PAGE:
Michigan coach Jim Harbaugh is a trailblazer. From the "Signing of the Stars" on National Signing Day, to team trips to Italy and France to sleepovers with high school prospects, the fourth-year coach of the Wolverines is always pushing the envelope.

His next step is figuring out how to pay players.

Speaking at a fundraiser in Toledo, Ohio, he tossed out the idea of "deferred compensation" that could be raised in a creative way.

"Can we get $1,000 of stock in Amazon possibly for deferred compensation?" he asked, according to ESPN.com. "We're just kind of wondering if it's possible. We don't know if it is yet. We're just asking the question."

Why deferred compensation and not a strict payment while they're still in school? For that answer, Harbaugh played the role of semi-pro accountant.

"I think that 1 percent that is able to play college football to get their education and get their degree is what's best for them," he said. "That's a lot and it should be valued as such. I worry about making them employees for the biggest reason, I believe, is because of that ability to be taxed."

The methods of how to pay players has been a hot topic this offseason.

Just last month, former United States Secretary of State and former College Football Playoff selection committee member Condoleezza Rice -- who the Commission on College Basketball that presented ideas last month on how to clean up the sport -- voiced support for players to profit off their likeness. In late March, NCAA president Mark Emmert mentioned the "Olympic model" as a possibility for players to take outside endorsement deals while keeping their amateur status.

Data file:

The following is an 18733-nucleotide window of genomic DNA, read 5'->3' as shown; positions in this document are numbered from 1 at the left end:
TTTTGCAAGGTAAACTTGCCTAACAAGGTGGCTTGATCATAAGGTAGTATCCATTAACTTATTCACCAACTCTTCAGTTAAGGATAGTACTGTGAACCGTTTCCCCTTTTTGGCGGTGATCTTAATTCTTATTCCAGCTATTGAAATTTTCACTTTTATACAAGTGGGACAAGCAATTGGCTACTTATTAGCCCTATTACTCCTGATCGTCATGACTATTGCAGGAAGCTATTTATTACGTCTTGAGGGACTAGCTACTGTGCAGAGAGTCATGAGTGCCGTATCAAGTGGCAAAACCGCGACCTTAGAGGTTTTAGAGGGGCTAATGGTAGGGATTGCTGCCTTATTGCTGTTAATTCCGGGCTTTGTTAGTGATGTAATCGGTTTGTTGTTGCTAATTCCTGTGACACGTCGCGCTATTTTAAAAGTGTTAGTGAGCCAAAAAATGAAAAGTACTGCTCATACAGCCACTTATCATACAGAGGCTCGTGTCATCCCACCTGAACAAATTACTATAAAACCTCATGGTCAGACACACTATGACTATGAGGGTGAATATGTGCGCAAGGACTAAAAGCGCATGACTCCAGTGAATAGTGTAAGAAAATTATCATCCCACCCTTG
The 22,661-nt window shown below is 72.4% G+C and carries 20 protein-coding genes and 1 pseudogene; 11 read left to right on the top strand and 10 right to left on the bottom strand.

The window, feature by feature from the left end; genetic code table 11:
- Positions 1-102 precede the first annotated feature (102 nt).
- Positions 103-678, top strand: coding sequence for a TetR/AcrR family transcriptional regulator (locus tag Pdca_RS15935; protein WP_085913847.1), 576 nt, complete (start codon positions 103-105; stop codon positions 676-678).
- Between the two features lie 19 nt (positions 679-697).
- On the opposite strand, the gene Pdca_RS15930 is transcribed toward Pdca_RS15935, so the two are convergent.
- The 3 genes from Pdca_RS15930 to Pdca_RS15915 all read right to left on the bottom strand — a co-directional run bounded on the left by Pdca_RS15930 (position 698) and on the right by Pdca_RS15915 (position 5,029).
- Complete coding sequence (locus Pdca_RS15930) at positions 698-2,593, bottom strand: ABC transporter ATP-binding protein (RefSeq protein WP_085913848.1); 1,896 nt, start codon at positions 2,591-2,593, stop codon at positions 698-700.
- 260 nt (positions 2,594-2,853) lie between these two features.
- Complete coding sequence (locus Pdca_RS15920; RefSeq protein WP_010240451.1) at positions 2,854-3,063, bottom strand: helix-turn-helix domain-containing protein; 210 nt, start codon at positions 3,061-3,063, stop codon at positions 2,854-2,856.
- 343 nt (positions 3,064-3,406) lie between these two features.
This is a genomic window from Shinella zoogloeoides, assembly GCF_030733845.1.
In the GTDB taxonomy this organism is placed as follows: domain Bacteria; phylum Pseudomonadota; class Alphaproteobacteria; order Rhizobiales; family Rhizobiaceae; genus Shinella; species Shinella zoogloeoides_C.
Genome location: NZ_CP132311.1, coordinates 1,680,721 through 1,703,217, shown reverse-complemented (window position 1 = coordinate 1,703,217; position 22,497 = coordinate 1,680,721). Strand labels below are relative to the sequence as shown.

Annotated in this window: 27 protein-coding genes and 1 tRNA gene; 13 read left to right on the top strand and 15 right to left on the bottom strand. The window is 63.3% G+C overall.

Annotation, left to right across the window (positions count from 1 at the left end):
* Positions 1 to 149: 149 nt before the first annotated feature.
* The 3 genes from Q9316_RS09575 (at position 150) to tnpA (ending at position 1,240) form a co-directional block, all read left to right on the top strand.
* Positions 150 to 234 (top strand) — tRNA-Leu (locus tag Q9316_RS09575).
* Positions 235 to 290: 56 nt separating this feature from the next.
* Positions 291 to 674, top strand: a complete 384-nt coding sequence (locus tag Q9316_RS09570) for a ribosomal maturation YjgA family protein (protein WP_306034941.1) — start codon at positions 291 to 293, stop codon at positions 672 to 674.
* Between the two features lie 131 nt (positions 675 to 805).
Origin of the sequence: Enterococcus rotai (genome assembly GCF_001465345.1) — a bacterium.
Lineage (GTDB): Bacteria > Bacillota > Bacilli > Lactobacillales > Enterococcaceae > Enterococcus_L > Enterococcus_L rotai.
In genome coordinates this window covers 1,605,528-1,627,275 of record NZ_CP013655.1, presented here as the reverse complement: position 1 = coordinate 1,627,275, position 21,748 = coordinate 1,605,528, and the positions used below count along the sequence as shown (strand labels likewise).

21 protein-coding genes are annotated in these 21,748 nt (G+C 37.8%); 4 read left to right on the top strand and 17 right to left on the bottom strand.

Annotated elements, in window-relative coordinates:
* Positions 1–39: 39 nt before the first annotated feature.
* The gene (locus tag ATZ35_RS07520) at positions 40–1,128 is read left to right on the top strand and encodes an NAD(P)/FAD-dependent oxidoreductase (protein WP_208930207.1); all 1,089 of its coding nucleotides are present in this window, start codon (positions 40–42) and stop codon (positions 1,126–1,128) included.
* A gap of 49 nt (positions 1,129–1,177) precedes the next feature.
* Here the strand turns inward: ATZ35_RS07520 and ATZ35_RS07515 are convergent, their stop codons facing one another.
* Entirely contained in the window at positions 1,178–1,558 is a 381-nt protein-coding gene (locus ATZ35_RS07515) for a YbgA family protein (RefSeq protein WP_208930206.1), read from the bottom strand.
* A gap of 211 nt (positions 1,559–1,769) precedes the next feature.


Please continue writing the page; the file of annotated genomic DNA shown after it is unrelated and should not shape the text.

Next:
Why Amazon? It's likely not a coincidence that he mentioned the company as an example. The media company followed the Michigan program throughout the 2017 season for the multi-part documentary "All or Nothing." When it comes to companies profiting off college athletics, Amazon is one of the latest in a long line of corporations that include apparel and shoe companies, television networks, radio networks, broadcast sponsors, conference-wide sponsors and local companies. They also paid Michigan $2 million for the access to make the documentary series.

It's clear that Harbaugh sees the future, understands that the evolving landscape of the financial side of collegiate athletics and is looking for a way for players across the country to be compensated more than they are now.

Maybe he'll be the voice that spurs change that is desperately needed.